You see how these arguments can be never ending?

Rather than trying to defeat the so called "negative thoughts" i like to employ some skills to learn how to get some space from them. Rather than trying to escape the situation of prove my thoughts wrong, I try and become present to them and approach them with an open mind. I'll usually pull open the notes section of my phone and write down a few of my thoughts that are taking place. "My mind is telling me that since I haven't heard back in a few hours that they are probably going to break up with me." It's not necessarily a comfortable thought to sit with, but we can work on becoming better at sitting with those sorts of thoughts.

When don't implement some skills or tools around such personal insecurities, we will be more likely to over attend to the relationship can can come off as a clingy, insecure partner.


Avoidant partners tend to appear a bit more distant, but that doesn't mean they do not carry any fear of abandonment in their relationships. These partners generally learned at a young age that voicing their thoughts and concerns was a dangerous thing to do in the relationship and could lead to more disconnection. They tend to withdraw from their partners and keep emotions to themselves, for fear that bringing their own thoughts or feelings to light might be too disruptive.

Let's go back to our example of the texting conversation, but let's put this partner on the side of being the one who received the texts. Let's say that they have seen the texts come through but haven't responded because they got some bad news at their job that day. Again, our minds can cook up stories at lightning speed and so perhaps theirs goes a little bit more like this:

"They want to hang out with me right now but I just don't have it in me. I could probably just tell them that I got some bad news at work, but what if they think it's stupid and I should just get over it? I hate conflict like this and never know what to do."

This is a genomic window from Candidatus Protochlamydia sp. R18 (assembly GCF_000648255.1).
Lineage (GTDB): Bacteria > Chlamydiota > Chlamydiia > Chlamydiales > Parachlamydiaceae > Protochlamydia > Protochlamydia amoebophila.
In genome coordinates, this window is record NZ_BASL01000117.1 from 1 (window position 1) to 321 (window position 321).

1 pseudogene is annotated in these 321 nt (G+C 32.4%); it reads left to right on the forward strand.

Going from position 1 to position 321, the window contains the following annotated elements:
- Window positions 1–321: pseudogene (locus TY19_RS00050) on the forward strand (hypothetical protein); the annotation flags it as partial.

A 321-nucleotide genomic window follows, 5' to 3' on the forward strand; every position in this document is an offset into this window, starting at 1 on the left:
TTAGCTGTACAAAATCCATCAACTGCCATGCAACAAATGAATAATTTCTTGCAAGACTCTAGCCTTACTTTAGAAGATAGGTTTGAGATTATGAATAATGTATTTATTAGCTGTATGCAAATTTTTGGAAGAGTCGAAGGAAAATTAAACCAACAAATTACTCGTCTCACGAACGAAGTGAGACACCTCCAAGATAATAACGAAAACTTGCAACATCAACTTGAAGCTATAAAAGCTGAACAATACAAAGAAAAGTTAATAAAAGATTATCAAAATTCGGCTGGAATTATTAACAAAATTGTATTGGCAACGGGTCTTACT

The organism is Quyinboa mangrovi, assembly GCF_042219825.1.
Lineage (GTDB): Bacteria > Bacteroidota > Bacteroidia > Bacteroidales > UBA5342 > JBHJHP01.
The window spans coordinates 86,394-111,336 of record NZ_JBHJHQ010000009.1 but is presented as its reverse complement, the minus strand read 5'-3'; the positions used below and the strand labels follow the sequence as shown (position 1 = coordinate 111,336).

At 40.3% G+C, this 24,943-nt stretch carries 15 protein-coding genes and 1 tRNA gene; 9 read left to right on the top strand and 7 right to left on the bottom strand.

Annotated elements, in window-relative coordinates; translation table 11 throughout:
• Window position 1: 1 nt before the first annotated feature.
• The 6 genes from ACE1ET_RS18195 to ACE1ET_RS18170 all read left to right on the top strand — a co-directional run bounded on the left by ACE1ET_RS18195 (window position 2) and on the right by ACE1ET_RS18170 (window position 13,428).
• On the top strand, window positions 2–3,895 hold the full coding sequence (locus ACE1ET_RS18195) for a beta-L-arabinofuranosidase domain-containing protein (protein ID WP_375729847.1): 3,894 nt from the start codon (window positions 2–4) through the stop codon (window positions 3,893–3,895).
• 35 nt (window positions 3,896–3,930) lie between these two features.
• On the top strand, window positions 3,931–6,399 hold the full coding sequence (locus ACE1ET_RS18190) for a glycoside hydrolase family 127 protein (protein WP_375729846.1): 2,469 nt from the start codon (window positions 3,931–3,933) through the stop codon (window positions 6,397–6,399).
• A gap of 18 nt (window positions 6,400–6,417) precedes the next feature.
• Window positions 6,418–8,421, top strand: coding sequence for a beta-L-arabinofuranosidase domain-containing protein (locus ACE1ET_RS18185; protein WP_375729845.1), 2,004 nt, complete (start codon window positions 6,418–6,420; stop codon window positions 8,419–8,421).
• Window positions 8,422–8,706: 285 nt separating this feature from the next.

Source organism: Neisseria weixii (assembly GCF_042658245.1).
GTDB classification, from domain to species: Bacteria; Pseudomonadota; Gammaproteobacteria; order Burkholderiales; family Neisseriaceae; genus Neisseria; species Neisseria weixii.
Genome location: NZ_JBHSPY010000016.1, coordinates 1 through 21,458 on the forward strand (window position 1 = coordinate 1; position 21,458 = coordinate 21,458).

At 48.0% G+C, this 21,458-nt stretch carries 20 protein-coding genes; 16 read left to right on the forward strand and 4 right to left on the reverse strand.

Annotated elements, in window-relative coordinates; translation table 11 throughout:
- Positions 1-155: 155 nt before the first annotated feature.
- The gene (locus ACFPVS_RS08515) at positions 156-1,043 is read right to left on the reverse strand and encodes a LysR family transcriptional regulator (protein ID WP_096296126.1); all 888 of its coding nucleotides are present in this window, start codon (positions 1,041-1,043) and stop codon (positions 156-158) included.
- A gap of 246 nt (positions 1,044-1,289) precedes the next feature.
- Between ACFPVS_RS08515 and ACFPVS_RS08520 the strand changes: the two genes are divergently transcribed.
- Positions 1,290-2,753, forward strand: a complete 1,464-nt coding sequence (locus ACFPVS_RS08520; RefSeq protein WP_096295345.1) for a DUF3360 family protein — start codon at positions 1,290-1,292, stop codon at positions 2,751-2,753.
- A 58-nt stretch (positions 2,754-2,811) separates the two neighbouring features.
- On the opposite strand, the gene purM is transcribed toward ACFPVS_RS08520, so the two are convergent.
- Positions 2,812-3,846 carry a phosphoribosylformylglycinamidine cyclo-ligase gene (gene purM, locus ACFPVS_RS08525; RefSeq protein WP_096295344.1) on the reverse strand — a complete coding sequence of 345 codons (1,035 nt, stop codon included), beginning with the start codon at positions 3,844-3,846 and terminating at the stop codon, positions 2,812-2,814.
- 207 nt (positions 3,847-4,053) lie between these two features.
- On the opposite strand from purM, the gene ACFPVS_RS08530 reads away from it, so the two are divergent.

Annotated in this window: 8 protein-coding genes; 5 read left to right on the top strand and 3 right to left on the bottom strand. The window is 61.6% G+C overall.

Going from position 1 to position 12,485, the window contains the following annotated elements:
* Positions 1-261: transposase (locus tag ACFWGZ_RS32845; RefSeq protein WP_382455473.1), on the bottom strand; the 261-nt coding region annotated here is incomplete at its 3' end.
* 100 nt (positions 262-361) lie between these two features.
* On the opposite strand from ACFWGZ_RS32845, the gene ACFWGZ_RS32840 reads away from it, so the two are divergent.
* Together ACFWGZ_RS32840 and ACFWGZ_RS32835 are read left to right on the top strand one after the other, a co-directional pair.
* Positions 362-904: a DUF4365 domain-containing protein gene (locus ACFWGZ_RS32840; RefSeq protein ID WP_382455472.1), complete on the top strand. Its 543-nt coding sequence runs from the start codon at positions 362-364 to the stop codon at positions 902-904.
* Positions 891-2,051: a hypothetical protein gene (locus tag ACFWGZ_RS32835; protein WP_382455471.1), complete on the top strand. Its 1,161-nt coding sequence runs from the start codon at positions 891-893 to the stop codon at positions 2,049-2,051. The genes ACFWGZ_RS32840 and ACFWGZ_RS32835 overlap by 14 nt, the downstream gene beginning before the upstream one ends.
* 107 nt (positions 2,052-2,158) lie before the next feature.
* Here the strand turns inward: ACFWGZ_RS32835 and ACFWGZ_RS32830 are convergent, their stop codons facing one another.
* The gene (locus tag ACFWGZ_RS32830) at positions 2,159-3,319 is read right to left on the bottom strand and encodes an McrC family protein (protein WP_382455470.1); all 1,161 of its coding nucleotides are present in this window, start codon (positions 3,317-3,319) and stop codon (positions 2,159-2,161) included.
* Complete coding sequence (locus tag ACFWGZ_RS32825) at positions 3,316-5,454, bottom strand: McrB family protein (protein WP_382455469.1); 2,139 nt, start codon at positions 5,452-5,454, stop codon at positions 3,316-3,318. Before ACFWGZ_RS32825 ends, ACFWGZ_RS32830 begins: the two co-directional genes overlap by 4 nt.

In this situation, honest communication is a trigger and brings out feelings of inadequacy. Perhaps this person has some past trauma about being punished for being too vocal about their needs.

The best way to overcome this is to communicate with your partner that you have a tendency to withdraw. Let them know that you've had trouble using your voice in past relationships but you want this relationship to be different with more effective communication. This also let's your partner know to respond with some more grace when you do use your voice.

In my own relationship, my wife has a more difficult time voicing feelings and concerns in the relationship. When she does do that, I try and reinforce that communicating is a good thing by responding openly. This can be difficult to do when she is giving me feedback that I don't like to hear, but helps defeat the lack of confidence in using her voice.

What Relationship Is For

I had a friend give me some sage advice when I was in college. He said "we've all got our own emotional baggage, we are just looking for someone whose baggage goes with ours." He was far from an expert on relationships, but this one has stuck with me over the years. And I believe that intimate relationships are the perfect vehicle to getting to deep-rooted insecurities and healing our attachment wounds.

And as you do that you are going to have to sit in some major discomfort. You will have to learn to sit in the uncertainty of waiting for the text back and not responding with insecure behaviors. Or using your voice with the risk of it causing some discord in the relationship. The way that we are talking about insecurity in relationships I think could fit under the anxiety tree. And there is a saying in anxiety treatment, which is you can't talk your way out of anxiety, you have to behave your way out of it. So as you work to overcome the feeling of insecurity, you can ask yourself if your behavior is helping you feel more secure in your own body or if it is perpetuating the cycle of insecurity.


The relationship you want is on the other side of some hard work, and we are here to help you get there. We have a variety of in person options for couples - Thriving Couples, Couples' Intensives, Hold Me Tight®, Relationships 101/202, as well as a few (ever growing list of) options on our online membership for you to start the work. I highly recommend looking at our Attachment, Journey to Core Self, and Gift of Emotions courses first! Then as a couple head to our Values Course and start a solid foundation for your relationship moving forward.